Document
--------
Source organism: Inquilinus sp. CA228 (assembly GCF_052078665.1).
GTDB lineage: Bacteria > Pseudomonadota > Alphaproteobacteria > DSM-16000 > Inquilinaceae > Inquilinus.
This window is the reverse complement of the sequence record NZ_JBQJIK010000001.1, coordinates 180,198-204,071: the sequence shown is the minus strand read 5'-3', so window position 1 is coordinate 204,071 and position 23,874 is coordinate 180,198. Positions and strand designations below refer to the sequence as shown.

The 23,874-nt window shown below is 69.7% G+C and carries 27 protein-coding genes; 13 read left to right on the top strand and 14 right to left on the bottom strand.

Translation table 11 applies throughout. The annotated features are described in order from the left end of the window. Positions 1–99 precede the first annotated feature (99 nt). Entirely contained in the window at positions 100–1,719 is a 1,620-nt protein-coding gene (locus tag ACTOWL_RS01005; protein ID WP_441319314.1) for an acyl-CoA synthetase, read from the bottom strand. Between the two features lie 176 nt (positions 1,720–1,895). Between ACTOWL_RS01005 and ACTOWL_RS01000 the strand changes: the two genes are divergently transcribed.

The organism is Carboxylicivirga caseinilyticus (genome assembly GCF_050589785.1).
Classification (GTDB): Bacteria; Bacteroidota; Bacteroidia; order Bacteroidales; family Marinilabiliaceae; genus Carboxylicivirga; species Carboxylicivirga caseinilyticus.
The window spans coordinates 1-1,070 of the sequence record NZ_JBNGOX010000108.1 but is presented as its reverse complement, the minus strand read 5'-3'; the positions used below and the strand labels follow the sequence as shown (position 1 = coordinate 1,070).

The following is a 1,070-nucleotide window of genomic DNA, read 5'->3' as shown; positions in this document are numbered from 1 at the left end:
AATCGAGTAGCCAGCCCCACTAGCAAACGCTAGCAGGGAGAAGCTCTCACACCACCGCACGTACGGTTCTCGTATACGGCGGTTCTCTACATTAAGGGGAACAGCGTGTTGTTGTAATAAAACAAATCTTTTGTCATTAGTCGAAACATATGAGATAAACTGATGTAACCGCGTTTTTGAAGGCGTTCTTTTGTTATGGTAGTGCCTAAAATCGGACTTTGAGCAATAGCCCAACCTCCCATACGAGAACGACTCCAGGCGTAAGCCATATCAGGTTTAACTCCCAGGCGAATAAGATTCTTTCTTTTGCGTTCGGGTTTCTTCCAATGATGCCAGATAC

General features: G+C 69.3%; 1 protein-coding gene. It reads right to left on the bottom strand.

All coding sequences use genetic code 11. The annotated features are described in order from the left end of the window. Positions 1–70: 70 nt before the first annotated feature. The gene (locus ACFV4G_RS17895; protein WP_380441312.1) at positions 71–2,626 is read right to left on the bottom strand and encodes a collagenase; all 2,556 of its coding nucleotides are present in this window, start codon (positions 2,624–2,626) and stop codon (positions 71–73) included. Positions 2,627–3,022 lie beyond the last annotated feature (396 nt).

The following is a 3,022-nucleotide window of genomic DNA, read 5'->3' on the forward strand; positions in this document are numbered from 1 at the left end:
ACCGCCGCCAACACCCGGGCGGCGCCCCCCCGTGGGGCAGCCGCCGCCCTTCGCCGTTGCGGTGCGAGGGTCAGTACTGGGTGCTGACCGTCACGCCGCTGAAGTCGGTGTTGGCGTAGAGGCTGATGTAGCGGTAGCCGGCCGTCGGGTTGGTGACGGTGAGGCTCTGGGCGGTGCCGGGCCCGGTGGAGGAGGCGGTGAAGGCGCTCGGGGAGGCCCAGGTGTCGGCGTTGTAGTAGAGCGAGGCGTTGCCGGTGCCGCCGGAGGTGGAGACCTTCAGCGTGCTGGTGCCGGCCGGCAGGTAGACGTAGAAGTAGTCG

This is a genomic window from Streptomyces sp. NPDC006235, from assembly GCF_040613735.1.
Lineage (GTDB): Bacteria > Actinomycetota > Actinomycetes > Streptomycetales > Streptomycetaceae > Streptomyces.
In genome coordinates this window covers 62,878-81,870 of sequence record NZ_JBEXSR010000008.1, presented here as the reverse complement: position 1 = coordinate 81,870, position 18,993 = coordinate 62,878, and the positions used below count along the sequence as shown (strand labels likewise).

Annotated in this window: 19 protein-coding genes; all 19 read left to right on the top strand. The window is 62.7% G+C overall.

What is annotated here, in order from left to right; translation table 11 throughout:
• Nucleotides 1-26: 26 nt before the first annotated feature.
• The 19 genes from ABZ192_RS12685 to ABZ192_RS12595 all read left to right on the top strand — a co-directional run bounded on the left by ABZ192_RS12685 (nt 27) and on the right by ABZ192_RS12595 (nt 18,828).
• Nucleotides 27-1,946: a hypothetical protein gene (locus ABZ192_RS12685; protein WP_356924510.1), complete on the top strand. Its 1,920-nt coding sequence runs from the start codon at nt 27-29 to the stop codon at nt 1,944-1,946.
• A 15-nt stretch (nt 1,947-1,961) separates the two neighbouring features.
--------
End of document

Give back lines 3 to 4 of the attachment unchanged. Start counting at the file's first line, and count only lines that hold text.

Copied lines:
This window is the reverse complement of the sequence record NZ_JBQJIK010000001.1, coordinates 180,198-204,071: the sequence shown is the minus strand read 5'-3', so window position 1 is coordinate 204,071 and position 23,874 is coordinate 180,198. Positions and strand designations below refer to the sequence as shown.

The 23,874-nt window shown below is 69.7% G+C and carries 27 protein-coding genes; 13 read left to right on the top strand and 14 right to left on the bottom strand.